The results of extensive testing for many different benchmark problems and various snapshots of interesting results covering the last decade of our research will be shown throughout the presentation and a number of challenging real world problems including pollution/toxicity prediction studies [8-9], building adaptable soft sensors in process industry in collaboration with Evonik Industries [6-7] or forecasting demand for airline tickets covering the results of one of our collaborative research projects with Lufthansa Systems [3-4] will be discussed.

Given our experiences in many different areas we see that truly multidisciplinary teams and a new set of robust, adaptive tools are needed to tackle complex problems with intelligent data analysis, predictive modelling and visualisation already indispensible. It is also clear that complex adaptive systems and complexity science supported and driven by huge amounts of multimodal, multisource data will become a major endeavour in the 21st century.

We will hold discussions surrounding:

  • Rapidly expanding digital universe
  • New decade of advanced/predictive analytics
  • General Fuzzy Min-Max (GFMM) Neural Networks as an example of early realisation of flexible predictive system
  • To combine or not to combine? – Multiple classification and prediction systems
  • Water quality monitoring based on biomarker data – can it be done?
  • Revenue management for airlines – can we forecast anything?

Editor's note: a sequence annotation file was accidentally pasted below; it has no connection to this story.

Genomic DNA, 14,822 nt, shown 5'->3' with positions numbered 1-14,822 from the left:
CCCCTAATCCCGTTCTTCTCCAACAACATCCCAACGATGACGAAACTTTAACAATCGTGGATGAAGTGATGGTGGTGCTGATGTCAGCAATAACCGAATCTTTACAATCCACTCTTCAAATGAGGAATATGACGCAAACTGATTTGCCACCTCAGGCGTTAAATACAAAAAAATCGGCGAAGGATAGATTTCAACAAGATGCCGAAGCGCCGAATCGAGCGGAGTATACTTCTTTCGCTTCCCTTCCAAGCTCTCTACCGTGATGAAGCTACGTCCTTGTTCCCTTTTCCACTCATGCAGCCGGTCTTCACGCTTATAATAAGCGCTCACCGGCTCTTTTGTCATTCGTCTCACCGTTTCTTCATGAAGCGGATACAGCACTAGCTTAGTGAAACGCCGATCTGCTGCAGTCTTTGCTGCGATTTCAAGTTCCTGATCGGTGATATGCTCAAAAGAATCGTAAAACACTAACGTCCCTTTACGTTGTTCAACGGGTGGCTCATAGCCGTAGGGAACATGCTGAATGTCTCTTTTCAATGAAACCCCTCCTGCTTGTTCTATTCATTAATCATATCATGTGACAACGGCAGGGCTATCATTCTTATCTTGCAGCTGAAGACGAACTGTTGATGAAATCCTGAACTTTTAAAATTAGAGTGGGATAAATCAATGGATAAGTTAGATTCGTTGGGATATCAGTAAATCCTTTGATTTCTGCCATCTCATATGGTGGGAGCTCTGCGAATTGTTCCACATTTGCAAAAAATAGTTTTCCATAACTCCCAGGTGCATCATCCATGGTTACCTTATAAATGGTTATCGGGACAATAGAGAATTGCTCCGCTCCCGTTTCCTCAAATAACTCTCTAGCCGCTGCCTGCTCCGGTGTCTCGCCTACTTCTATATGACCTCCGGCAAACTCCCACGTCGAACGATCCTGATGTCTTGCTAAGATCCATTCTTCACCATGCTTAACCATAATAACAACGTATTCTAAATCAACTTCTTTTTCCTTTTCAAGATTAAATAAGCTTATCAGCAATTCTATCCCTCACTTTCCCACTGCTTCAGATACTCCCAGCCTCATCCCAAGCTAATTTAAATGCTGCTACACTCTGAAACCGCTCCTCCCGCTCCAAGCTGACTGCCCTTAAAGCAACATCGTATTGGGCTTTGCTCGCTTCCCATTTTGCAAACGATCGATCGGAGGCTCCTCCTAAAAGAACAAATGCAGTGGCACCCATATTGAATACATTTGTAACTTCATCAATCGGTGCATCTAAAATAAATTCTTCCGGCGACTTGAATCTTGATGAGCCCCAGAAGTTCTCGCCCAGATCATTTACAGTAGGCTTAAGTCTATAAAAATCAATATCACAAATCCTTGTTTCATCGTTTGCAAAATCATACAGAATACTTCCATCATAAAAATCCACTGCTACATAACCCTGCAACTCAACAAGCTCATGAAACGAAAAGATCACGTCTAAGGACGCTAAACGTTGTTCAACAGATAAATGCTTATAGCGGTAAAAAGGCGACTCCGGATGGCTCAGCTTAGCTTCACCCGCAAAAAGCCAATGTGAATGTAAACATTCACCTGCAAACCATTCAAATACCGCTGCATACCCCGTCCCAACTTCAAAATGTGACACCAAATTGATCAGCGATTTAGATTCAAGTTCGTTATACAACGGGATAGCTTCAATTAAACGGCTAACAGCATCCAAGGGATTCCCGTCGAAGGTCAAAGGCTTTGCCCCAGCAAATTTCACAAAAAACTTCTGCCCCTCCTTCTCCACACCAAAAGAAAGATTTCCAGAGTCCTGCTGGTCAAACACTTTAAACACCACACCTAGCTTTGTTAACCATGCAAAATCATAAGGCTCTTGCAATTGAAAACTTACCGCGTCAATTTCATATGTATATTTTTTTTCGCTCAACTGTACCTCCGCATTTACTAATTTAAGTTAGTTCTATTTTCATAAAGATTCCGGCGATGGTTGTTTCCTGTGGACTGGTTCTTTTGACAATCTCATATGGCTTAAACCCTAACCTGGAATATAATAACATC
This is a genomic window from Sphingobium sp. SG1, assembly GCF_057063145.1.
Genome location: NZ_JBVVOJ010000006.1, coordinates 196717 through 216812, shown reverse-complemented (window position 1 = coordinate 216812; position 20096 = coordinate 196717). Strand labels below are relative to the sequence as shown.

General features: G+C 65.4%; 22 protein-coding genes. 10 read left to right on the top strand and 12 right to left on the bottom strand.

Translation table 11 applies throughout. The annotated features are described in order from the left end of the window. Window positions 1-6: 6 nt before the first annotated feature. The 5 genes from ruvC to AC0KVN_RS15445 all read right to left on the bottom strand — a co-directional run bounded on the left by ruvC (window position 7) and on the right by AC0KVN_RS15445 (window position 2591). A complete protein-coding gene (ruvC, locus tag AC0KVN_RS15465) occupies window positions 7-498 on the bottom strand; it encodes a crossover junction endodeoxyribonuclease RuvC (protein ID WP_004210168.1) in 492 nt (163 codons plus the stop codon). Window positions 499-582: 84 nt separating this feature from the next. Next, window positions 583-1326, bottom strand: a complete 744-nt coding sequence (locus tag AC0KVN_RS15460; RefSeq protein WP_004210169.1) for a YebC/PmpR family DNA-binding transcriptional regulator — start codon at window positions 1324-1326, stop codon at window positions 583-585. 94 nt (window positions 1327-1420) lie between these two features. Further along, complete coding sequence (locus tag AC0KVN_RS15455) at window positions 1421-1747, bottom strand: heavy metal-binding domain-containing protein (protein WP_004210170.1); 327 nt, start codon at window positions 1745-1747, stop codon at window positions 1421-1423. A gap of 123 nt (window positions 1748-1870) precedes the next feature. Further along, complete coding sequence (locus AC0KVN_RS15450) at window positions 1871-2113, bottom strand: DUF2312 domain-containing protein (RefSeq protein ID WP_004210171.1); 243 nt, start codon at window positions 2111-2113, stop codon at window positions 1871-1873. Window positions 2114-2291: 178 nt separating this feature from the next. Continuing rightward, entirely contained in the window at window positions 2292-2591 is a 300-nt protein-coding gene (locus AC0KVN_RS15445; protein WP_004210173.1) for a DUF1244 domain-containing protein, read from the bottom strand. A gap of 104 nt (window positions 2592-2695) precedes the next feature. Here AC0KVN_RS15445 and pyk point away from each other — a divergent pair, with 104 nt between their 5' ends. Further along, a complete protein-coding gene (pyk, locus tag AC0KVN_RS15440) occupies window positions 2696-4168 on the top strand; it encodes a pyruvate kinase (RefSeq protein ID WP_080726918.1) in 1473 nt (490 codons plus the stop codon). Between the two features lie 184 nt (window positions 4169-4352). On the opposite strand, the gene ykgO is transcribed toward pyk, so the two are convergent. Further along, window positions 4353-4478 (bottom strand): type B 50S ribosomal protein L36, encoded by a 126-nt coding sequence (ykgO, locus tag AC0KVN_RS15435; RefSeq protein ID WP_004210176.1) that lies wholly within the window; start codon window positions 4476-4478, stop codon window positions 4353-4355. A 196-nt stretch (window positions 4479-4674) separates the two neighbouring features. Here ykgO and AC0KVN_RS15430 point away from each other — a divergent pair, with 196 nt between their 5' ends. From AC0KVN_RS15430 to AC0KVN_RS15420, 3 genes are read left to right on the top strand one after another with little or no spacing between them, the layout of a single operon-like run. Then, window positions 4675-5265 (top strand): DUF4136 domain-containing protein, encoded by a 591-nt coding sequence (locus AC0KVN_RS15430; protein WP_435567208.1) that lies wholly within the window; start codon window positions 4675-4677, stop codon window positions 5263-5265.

• Adaptive soft sensors for process industry – here’s a real problem!
  • Self-adapting architecture for predictive modelling
  • Complex adaptive systems and complex networks

Professor. Bogdan Gabrys

To book your place on this workshop- CLICK HERE

Researcher Development Framework

Vitae_RDF_logo_2011Vitae is an organisation set up to promote career development in both postgraduate researchers and academic staff. Their Researcher Development Framework is intended to help people monitor their skills and plan their personal development. At BU we will be using this framework to format the training on offer for the postgraduate research students and academic staff.

The Vitae website is an excellent resource and the organisation regularly runs free training events for researchers, PGRs and those involved in research development. Upcoming events include Vitae Connections: Supporting Open Researchers.

The Researcher Development Framework (RDF) is the professional development framework to realise the potential of researchers. The RDF is a tool for planning, promoting and supporting the personal, professional and career development of researchers in higher education. It was designed following interviews with many successful researchers across the sector and articulates the knowledge, behaviours and attributes of a successful researcher.

There is a planner available on the Vitae website to help you assess which stage you are at with your skills and a tutorial providing guidance on how to use the framework.

Top 10 tips from researchers on using the Researcher Development Framework (RDF):